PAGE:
One of the hardest things to teach in Composition 101 English courses is the argument. Actually, that is probably one of the hardest things to teach in general: the nuances of research, the validity of the opposing opinion, the supporting claims, and independent, yet academic voice.
To introduce my 101 students to the Everything’s an Argument Unit, I asked them to write a series of short writings (about 300 words each) on what they know best—themselves. Extending over a week, part one included the ever-so famous visual rhetorical assignment based on an advertisement found in a magazine or online. Students brought these ads to class, discussed the message, effectiveness, not so effectiveness, of the ad while using keys terms such as ethos, logos, pathos.
Part two is where it started to get interesting. I asked the students to find a photograph of themselves which proves an important point about what they stand for. I asked them to start thinking about how what they stand for is a type of argument. I asked them to think about how they are an argument. This was not easy and I got a lot of moaning and groaning, but today I would like to share with you one of the Why I am an Argument statements that completely reaffirmed why I believed this assignment to be important in the first place. Although it was tough, the students were courageous in being so open and vulnerable during this writing process. I applaud them all.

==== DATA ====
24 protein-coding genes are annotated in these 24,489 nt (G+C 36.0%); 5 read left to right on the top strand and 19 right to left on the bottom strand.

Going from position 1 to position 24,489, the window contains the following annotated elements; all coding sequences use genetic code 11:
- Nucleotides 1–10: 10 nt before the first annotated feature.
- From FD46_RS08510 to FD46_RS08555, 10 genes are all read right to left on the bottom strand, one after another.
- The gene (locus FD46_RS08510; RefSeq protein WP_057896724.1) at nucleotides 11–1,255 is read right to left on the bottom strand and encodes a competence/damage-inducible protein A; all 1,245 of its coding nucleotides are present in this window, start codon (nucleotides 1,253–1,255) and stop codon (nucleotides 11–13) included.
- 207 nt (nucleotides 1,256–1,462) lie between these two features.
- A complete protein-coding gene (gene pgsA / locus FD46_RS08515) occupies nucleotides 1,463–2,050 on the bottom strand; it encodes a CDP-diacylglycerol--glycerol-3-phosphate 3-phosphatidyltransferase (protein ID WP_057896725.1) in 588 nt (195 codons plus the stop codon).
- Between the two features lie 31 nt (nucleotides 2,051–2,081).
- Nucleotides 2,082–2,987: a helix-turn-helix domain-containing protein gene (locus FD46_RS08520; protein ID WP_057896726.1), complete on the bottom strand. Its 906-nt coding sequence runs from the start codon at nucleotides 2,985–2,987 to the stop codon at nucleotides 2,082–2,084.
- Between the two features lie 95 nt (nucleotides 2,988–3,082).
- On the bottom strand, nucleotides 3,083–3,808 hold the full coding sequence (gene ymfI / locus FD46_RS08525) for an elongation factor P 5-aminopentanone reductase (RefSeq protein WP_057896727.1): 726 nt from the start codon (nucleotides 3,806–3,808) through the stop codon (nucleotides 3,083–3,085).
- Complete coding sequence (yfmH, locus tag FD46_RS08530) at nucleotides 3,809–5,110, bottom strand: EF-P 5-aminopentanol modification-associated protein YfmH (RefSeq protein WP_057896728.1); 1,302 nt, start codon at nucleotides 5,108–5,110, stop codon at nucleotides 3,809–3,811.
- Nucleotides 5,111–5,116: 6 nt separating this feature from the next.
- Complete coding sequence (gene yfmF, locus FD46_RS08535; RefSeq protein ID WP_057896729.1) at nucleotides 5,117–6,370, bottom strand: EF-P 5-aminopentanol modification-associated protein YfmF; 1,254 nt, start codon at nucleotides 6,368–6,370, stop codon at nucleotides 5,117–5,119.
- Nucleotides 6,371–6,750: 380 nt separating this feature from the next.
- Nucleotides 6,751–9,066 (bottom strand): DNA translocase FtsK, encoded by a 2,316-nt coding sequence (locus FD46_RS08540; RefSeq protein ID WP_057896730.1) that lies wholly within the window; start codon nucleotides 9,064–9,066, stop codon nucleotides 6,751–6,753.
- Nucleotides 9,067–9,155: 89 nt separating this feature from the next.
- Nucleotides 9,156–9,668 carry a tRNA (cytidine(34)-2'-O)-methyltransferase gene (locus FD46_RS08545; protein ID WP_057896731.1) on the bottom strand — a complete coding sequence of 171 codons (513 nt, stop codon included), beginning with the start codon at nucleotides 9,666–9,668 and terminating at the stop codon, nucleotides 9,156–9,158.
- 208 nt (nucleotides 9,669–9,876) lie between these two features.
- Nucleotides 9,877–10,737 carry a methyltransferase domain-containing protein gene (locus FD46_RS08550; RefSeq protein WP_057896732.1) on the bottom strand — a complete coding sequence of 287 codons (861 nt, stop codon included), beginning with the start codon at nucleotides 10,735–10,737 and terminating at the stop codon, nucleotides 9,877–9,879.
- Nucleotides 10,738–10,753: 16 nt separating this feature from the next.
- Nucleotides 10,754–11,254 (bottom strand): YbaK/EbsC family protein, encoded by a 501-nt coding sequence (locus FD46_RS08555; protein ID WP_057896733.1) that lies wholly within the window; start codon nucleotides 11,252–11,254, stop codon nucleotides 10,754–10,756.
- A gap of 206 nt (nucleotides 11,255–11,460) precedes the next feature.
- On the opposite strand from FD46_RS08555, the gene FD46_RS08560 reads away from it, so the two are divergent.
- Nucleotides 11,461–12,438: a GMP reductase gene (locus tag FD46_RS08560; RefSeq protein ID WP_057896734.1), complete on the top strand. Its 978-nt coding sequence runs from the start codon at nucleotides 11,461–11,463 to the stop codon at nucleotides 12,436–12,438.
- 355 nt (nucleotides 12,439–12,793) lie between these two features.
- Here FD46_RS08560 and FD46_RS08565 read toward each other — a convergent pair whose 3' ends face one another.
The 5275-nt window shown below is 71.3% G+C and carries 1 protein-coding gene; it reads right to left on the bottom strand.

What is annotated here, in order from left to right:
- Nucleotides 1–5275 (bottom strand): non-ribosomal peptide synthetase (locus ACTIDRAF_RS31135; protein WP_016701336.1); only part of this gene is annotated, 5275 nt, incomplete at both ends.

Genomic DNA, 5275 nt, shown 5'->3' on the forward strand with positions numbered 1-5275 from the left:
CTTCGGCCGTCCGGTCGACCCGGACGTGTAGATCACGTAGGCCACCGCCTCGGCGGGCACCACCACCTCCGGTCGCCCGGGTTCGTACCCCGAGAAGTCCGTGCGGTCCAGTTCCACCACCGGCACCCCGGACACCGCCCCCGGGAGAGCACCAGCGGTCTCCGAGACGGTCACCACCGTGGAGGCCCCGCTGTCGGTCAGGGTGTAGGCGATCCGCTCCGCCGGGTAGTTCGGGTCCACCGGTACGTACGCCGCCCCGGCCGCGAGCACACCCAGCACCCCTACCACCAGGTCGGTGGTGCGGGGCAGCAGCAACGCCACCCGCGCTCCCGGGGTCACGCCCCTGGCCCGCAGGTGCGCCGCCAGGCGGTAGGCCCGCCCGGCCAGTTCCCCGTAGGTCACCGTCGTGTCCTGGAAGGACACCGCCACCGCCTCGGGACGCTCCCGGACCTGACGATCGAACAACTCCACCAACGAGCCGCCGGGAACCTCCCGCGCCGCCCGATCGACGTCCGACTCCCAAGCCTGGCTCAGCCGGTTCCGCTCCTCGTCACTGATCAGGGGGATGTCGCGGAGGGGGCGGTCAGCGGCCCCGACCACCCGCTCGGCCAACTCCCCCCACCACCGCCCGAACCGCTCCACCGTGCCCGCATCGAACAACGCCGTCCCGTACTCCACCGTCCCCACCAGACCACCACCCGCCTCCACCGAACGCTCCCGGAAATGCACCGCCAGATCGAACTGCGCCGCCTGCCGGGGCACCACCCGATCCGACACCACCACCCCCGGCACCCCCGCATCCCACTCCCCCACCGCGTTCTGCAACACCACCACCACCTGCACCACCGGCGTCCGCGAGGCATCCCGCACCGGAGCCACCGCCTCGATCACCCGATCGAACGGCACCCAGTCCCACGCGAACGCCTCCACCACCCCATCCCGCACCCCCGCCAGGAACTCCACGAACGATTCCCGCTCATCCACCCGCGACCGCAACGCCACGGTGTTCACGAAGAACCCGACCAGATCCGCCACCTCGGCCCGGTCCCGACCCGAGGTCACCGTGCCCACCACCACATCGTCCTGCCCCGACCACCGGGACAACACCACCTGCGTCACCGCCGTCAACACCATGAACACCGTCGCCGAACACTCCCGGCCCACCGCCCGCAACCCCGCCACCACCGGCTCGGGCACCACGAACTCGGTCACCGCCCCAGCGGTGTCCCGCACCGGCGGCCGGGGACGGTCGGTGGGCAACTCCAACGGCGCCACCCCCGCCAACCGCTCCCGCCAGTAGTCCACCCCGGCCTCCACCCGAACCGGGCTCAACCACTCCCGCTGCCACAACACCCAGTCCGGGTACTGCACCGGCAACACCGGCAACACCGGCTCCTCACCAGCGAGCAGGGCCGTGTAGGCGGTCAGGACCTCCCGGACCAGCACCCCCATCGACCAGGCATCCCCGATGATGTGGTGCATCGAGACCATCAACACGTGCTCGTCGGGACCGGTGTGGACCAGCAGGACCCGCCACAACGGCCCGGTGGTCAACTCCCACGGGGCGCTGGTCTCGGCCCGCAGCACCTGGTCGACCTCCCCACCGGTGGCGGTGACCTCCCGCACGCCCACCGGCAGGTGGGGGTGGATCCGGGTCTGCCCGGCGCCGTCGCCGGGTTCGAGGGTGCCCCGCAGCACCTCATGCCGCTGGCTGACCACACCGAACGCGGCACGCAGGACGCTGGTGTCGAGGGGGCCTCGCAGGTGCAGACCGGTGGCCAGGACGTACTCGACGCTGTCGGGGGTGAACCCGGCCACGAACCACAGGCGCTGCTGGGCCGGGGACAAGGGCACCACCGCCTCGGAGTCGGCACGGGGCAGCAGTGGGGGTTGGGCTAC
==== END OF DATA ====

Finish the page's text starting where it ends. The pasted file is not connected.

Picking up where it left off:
To read Why I am an Argument essays by my students, visit the links below at SoToSpeakJournal.org
From Ashley Aniton, GMU freshman, entitled “I am not who I should be, I am who I am.”
From 1st year college student, Estephanie, who speaks honestly about her experiences of being a student, a kid, a woman, and Hispanic in America in her essay titled “Managing to do both Great in School and Work.”
A joyful piece by undergraduate Summer Shepherd that highlights the notion that arguments are not always about proving someone wrong or fighting to be right, titled “An Uplifting Argument.”